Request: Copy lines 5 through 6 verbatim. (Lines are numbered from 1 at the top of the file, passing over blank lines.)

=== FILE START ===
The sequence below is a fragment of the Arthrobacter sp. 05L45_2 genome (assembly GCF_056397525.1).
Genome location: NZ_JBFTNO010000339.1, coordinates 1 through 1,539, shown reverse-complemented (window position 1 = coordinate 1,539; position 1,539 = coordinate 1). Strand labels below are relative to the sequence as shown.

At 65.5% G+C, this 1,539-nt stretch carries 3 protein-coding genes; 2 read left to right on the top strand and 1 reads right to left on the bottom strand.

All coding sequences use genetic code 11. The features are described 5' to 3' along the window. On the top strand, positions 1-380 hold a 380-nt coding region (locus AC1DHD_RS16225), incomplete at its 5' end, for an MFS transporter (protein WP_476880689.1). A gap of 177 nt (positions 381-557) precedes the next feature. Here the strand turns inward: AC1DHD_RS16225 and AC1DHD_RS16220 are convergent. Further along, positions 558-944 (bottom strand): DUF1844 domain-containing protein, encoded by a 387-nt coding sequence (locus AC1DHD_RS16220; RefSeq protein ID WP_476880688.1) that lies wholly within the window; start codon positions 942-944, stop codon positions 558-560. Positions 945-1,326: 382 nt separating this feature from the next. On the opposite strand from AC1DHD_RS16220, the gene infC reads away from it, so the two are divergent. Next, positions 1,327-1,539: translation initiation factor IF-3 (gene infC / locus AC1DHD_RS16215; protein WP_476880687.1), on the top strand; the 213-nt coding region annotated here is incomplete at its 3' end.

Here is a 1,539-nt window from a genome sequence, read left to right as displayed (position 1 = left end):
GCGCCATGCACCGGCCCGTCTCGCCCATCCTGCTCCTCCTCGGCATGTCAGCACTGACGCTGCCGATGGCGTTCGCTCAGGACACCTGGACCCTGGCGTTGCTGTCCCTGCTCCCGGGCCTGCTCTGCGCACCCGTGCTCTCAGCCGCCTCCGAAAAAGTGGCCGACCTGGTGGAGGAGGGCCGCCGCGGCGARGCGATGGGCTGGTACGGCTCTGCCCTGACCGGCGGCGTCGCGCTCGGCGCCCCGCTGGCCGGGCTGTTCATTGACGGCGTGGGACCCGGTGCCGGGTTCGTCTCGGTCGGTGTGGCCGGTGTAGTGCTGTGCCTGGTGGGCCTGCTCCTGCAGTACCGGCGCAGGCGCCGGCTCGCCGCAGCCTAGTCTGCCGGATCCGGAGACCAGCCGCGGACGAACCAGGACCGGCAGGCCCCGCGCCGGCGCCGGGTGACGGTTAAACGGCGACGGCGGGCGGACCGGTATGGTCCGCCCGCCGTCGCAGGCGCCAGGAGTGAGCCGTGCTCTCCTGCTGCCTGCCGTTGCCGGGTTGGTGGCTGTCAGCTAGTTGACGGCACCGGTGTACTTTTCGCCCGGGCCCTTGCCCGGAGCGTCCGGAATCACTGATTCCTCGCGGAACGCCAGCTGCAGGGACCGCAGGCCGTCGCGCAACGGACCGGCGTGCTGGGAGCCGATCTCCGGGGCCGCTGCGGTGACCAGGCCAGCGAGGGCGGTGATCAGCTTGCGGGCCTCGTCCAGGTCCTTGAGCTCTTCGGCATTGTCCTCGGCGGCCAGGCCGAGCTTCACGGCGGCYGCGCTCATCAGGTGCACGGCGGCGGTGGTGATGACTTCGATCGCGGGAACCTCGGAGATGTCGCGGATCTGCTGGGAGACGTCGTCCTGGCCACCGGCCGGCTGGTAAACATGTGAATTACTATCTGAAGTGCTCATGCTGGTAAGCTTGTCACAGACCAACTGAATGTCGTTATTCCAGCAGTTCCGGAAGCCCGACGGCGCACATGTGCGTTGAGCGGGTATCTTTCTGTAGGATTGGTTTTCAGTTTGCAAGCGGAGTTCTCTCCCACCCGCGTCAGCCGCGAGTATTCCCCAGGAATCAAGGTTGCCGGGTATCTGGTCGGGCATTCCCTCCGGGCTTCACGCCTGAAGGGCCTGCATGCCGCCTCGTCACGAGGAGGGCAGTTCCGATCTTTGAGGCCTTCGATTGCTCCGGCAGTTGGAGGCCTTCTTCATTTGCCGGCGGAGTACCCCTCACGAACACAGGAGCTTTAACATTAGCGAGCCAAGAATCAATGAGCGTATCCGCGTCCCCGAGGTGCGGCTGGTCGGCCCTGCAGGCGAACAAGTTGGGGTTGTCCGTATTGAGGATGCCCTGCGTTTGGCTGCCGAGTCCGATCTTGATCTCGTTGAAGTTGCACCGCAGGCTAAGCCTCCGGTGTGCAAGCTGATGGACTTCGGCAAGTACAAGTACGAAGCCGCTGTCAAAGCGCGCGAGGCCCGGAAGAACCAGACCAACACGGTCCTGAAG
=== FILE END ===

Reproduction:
Here is a 1,539-nt window from a genome sequence, read left to right as displayed (position 1 = left end):
GCGCCATGCACCGGCCCGTCTCGCCCATCCTGCTCCTCCTCGGCATGTCAGCACTGACGCTGCCGATGGCGTTCGCTCAGGACACCTGGACCCTGGCGTTGCTGTCCCTGCTCCCGGGCCTGCTCTGCGCACCCGTGCTCTCAGCCGCCTCCGAAAAAGTGGCCGACCTGGTGGAGGAGGGCCGCCGCGGCGARGCGATGGGCTGGTACGGCTCTGCCCTGACCGGCGGCGTCGCGCTCGGCGCCCCGCTGGCCGGGCTGTTCATTGACGGCGTGGGACCCGGTGCCGGGTTCGTCTCGGTCGGTGTGGCCGGTGTAGTGCTGTGCCTGGTGGGCCTGCTCCTGCAGTACCGGCGCAGGCGCCGGCTCGCCGCAGCCTAGTCTGCCGGATCCGGAGACCAGCCGCGGACGAACCAGGACCGGCAGGCCCCGCGCCGGCGCCGGGTGACGGTTAAACGGCGACGGCGGGCGGACCGGTATGGTCCGCCCGCCGTCGCAGGCGCCAGGAGTGAGCCGTGCTCTCCTGCTGCCTGCCGTTGCCGGGTTGGTGGCTGTCAGCTAGTTGACGGCACCGGTGTACTTTTCGCCCGGGCCCTTGCCCGGAGCGTCCGGAATCACTGATTCCTCGCGGAACGCCAGCTGCAGGGACCGCAGGCCGTCGCGCAACGGACCGGCGTGCTGGGAGCCGATCTCCGGGGCCGCTGCGGTGACCAGGCCAGCGAGGGCGGTGATCAGCTTGCGGGCCTCGTCCAGGTCCTTGAGCTCTTCGGCATTGTCCTCGGCGGCCAGGCCGAGCTTCACGGCGGCYGCGCTCATCAGGTGCACGGCGGCGGTGGTGATGACTTCGATCGCGGGAACCTCGGAGATGTCGCGGATCTGCTGGGAGACGTCGTCCTGGCCACCGGCCGGCTGGTAAACATGTGAATTACTATCTGAAGTGCTCATGCTGGTAAGCTTGTCACAGACCAACTGAATGTCGTTATTCCAGCAGTTCCGGAAGCCCGACGGCGCACATGTGCGTTGAGCGGGTATCTTTCTGTAGGATTGGTTTTCAGTTTGCAAGCGGAGTTCTCTCCCACCCGCGTCAGCCGCGAGTATTCCCCAGGAATCAAGGTTGCCGGGTATCTGGTCGGGCATTCCCTCCGGGCTTCACGCCTGAAGGGCCTGCATGCCGCCTCGTCACGAGGAGGGCAGTTCCGATCTTTGAGGCCTTCGATTGCTCCGGCAGTTGGAGGCCTTCTTCATTTGCCGGCGGAGTACCCCTCACGAACACAGGAGCTTTAACATTAGCGAGCCAAGAATCAATGAGCGTATCCGCGTCCCCGAGGTGCGGCTGGTCGGCCCTGCAGGCGAACAAGTTGGGGTTGTCCGTATTGAGGATGCCCTGCGTTTGGCTGCCGAGTCCGATCTTGATCTCGTTGAAGTTGCACCGCAGGCTAAGCCTCCGGTGTGCAAGCTGATGGACTTCGGCAAGTACAAGTACGAAGCCGCTGTCAAAGCGCGCGAGGCCCGGAAGAACCAGACCAACACGGTCCTGAAG